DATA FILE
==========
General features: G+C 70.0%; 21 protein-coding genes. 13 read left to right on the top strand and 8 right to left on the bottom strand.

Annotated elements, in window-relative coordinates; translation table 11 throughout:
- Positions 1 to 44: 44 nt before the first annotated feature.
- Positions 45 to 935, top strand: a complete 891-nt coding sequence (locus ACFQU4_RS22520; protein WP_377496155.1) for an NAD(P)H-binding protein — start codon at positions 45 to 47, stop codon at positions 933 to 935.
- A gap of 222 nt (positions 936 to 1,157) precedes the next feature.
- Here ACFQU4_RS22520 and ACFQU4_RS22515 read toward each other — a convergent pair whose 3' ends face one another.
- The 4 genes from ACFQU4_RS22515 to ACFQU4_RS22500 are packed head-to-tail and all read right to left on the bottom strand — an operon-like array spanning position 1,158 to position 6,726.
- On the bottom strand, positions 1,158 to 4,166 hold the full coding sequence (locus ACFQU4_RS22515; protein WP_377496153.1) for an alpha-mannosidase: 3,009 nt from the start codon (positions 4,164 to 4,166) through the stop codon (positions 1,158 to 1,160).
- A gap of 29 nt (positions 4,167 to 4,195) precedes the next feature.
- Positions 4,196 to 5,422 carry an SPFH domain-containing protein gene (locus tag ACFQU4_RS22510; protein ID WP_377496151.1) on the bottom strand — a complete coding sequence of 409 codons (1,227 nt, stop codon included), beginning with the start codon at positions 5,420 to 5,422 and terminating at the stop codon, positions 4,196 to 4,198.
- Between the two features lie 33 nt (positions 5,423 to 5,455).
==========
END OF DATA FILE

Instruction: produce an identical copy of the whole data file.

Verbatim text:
General features: G+C 70.0%; 21 protein-coding genes. 13 read left to right on the top strand and 8 right to left on the bottom strand.

Annotated elements, in window-relative coordinates; translation table 11 throughout:
- Positions 1 to 44: 44 nt before the first annotated feature.
- Positions 45 to 935, top strand: a complete 891-nt coding sequence (locus ACFQU4_RS22520; protein WP_377496155.1) for an NAD(P)H-binding protein — start codon at positions 45 to 47, stop codon at positions 933 to 935.
- A gap of 222 nt (positions 936 to 1,157) precedes the next feature.
- Here ACFQU4_RS22520 and ACFQU4_RS22515 read toward each other — a convergent pair whose 3' ends face one another.
- The 4 genes from ACFQU4_RS22515 to ACFQU4_RS22500 are packed head-to-tail and all read right to left on the bottom strand — an operon-like array spanning position 1,158 to position 6,726.
- On the bottom strand, positions 1,158 to 4,166 hold the full coding sequence (locus ACFQU4_RS22515; protein WP_377496153.1) for an alpha-mannosidase: 3,009 nt from the start codon (positions 4,164 to 4,166) through the stop codon (positions 1,158 to 1,160).
- A gap of 29 nt (positions 4,167 to 4,195) precedes the next feature.
- Positions 4,196 to 5,422 carry an SPFH domain-containing protein gene (locus tag ACFQU4_RS22510; protein ID WP_377496151.1) on the bottom strand — a complete coding sequence of 409 codons (1,227 nt, stop codon included), beginning with the start codon at positions 5,420 to 5,422 and terminating at the stop codon, positions 4,196 to 4,198.
- Between the two features lie 33 nt (positions 5,423 to 5,455).